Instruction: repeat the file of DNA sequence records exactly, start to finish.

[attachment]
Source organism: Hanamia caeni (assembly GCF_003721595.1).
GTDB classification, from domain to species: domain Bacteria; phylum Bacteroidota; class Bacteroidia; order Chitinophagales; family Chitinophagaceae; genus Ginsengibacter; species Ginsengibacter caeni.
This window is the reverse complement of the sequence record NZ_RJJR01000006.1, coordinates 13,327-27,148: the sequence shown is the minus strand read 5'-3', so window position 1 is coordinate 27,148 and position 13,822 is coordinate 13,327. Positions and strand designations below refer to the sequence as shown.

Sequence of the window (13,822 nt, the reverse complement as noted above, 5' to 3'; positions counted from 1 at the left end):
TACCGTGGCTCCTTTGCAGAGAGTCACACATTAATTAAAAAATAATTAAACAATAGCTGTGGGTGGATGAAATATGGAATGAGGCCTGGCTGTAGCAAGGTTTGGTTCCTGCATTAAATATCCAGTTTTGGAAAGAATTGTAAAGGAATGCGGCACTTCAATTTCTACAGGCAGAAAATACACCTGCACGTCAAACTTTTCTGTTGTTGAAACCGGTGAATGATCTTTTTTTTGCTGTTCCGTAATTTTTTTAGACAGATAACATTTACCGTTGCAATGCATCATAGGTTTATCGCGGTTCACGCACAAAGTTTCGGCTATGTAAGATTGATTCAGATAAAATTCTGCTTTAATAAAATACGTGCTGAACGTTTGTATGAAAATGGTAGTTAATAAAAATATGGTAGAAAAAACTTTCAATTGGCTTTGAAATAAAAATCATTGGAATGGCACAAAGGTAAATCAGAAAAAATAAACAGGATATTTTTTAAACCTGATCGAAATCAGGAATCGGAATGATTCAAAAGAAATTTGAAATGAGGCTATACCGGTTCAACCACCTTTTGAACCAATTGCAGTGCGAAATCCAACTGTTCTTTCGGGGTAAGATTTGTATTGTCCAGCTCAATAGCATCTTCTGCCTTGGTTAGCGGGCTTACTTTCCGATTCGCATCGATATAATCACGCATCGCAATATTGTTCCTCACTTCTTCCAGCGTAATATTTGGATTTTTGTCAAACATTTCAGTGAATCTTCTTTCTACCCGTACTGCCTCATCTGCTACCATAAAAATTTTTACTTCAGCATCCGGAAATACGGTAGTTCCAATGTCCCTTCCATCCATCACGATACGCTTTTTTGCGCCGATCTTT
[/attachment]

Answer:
Source organism: Hanamia caeni (assembly GCF_003721595.1).
GTDB classification, from domain to species: domain Bacteria; phylum Bacteroidota; class Bacteroidia; order Chitinophagales; family Chitinophagaceae; genus Ginsengibacter; species Ginsengibacter caeni.
This window is the reverse complement of the sequence record NZ_RJJR01000006.1, coordinates 13,327-27,148: the sequence shown is the minus strand read 5'-3', so window position 1 is coordinate 27,148 and position 13,822 is coordinate 13,327. Positions and strand designations below refer to the sequence as shown.

Sequence of the window (13,822 nt, the reverse complement as noted above, 5' to 3'; positions counted from 1 at the left end):
TACCGTGGCTCCTTTGCAGAGAGTCACACATTAATTAAAAAATAATTAAACAATAGCTGTGGGTGGATGAAATATGGAATGAGGCCTGGCTGTAGCAAGGTTTGGTTCCTGCATTAAATATCCAGTTTTGGAAAGAATTGTAAAGGAATGCGGCACTTCAATTTCTACAGGCAGAAAATACACCTGCACGTCAAACTTTTCTGTTGTTGAAACCGGTGAATGATCTTTTTTTTGCTGTTCCGTAATTTTTTTAGACAGATAACATTTACCGTTGCAATGCATCATAGGTTTATCGCGGTTCACGCACAAAGTTTCGGCTATGTAAGATTGATTCAGATAAAATTCTGCTTTAATAAAATACGTGCTGAACGTTTGTATGAAAATGGTAGTTAATAAAAATATGGTAGAAAAAACTTTCAATTGGCTTTGAAATAAAAATCATTGGAATGGCACAAAGGTAAATCAGAAAAAATAAACAGGATATTTTTTAAACCTGATCGAAATCAGGAATCGGAATGATTCAAAAGAAATTTGAAATGAGGCTATACCGGTTCAACCACCTTTTGAACCAATTGCAGTGCGAAATCCAACTGTTCTTTCGGGGTAAGATTTGTATTGTCCAGCTCAATAGCATCTTCTGCCTTGGTTAGCGGGCTTACTTTCCGATTCGCATCGATATAATCACGCATCGCAATATTGTTCCTCACTTCTTCCAGCGTAATATTTGGATTTTTGTCAAACATTTCAGTGAATCTTCTTTCTACCCGTACTGCCTCATCTGCTACCATAAAAATTTTTACTTCAGCATCCGGAAATACGGTAGTTCCAATGTCCCTTCCATCCATCACGATACGCTTTTTTGCGCCGATCTTT